Entertainment

The Fruits and Vegetables Used to Create Gory Horror Movie Sounds

After a chat with foley artist Ronnie van der Veer, it's hard to look at leeks the same way.
October 11, 2020, 10:30am
Ronnie van der Veer smashing a watermelon with a bat in front of a microphone. Watermelon juice is splattered on the camera, like blood.
All photos: Lizemijn Libgott. Courtesy of Ronnie van der Veer

This article originally appeared on VICE Netherlands.

You wouldn’t immediately notice Ronnie van der Veer’s artistry in the movies he’s worked on. He’s a foley artist, someone who creates the sounds you hear in movies. From the rustling of a coat to footsteps and squeaky doors, Van der Veer has worked on projects like the Netflix shows Rise of Empires: Ottoman and Ares, as well as feature films like The Lobster. Most of his sounds are intended not to be noticed, but his speciality is creating noises that give you instant goosebumps.

When I called Van der Veer on Skype, I saw that he has everything at his fingertips to make your favourite horror movie scenes come alive.

Ronnie van der Veer breaking celery stocks in front of a microphone with a blue backdrop.

Van der Veer uses celery to imitate the sound of breaking bones.

VICE: Hey, Ronnie. What’s the first sound you’ve ever tried to recreate?
Ronnie van der Veer: When I was studying Music Technology, I had to record sounds for a horror movie for an assignment. In that scene, someone’s finger was ripped off. I tried to recreate the sound by breaking a leek in half and combining layers of different sounds. I realised I really liked this kind of work and I was good at it.

Do you look for gruesome videos on the internet to figure out what something sounds like?
No. Reality is often less spectacular than movie sounds. I recently witnessed a street fight in Amsterdam, and I honestly only heard yelling, not punches. The sounds we make are over the top – you want the viewer to feel how hard a punch was and how much it hurt.

Okay. But then how do you know what a limb being ripped off sounds like?
Many filmmakers created sounds for gory scenes before me, so I know what it’s supposed to sound like. You take a close look at what you see when a finger is being ripped off. A finger is smaller than an arm, so the sound should be more high-pitched and sharp. You have bones, tendons and skin, so you record the sounds of each of them tearing apart individually and combine them. Celery is great for bones, for instance. Leeks are a bit more crunchy, so perfect for a finger. And you can get that fleshy, juicy sound by crushing tomatoes in your hand.

Ronnie van der Veer banging swords together in front of a microphone as he watches the fight scene on a TV.

Van der Veer recreating a sword fight in his studio

Which sounds are the hardest to imitate?
Subtle sounds are difficult, because you can easily tell when they’re off. If someone is scratching their stubble, you need to record the same type of facial hair. Same goes for writing – you need the same pen and paper. We recently worked on a film where the protagonist is shy and insecure at first and becomes more confident towards the end. In that case, we changed the sound of his footsteps so you hear the character development.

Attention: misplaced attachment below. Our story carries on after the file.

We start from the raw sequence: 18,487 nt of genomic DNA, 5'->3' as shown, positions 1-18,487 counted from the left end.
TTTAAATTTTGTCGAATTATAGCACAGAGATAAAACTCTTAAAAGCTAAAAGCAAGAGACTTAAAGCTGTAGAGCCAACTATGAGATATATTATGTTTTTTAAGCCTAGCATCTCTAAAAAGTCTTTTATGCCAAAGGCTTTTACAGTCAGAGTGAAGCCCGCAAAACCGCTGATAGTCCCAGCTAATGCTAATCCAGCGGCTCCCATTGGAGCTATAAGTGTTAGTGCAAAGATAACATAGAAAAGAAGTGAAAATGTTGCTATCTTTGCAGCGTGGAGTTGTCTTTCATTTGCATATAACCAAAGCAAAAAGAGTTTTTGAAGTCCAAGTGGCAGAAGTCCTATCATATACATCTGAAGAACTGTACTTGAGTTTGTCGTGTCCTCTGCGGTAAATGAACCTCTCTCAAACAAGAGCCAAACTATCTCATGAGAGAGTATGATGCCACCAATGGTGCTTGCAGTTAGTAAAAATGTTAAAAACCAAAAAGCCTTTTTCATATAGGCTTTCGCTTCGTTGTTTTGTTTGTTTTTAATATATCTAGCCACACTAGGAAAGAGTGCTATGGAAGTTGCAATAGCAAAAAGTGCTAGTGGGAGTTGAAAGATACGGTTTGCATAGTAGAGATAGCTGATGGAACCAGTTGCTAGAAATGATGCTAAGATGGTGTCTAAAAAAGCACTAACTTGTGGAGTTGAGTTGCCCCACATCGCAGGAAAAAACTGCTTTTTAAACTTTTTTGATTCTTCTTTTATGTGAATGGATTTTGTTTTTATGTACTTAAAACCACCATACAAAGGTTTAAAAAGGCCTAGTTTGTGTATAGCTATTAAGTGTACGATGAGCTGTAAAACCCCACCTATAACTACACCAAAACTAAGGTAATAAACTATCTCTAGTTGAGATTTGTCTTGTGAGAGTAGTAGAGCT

So you also create part of the story.
Yes. In The Lobster, there’s a scene where a guy bangs his head on the table to make his nose bleed. That was fun to record. I hit the table with my hand and snapped an entire bunch of celery in half. When that comes together, it makes the scene much more impactful.

You’re known for your gory sounds, like gushing blood and cracking bones. What’s the grossest sound you’ve ever made?
For Ares, we had to create the sound of a fingernail being pulled off. It looked really awful, but the sound made it much worse. I used pistachio nuts. When you take off their hard shell, you get a snapping sound like a nail being torn off the skin. We combined that with a tangerine being peeled. The resulting sound had four layers, and it was exactly what I imagine that would sound like.

Doesn’t it get a bit intense sometimes?
Yes, but when you’re working you have to flip that switch. Once, we had to recreate the sound of a bloody piece of gauze being pulled out of a nose. We had to record several takes, and at some point my coworker said: “Can we hurry up? I can’t take it anymore.”

Van der Veer jumping in different containers of sand, earth and another type of soil.

In his studio, Van der Veer creates different sound effects with different materials

Has there ever been a sound you didn’t want to recreate?
No. But in the Irish movie Mammal, the director suggested I buy a dead pig and beat it with a stick to recreate a beat-down, which I didn’t want to do. Instead, I bought a punching bag and wrapped a leather jacket around it. It worked just fine. We also bought a chicken from the butcher’s and beat it, but it didn’t sound better than the punching bag.

You don’t have to use real meat. I worked with a vegan foley mixer for a documentary where a deer gets skinned. We decided to imitate the sound using fruits and vegetables. When the knife cut into the deerskin, I cut into an aubergine.

How well do you sleep at night?
Well, I’ve become more sensitive to sound, including annoying sounds, and I can’t turn that off when I’m in bed. But that sensitivity also has an upside, because I learn from the real world.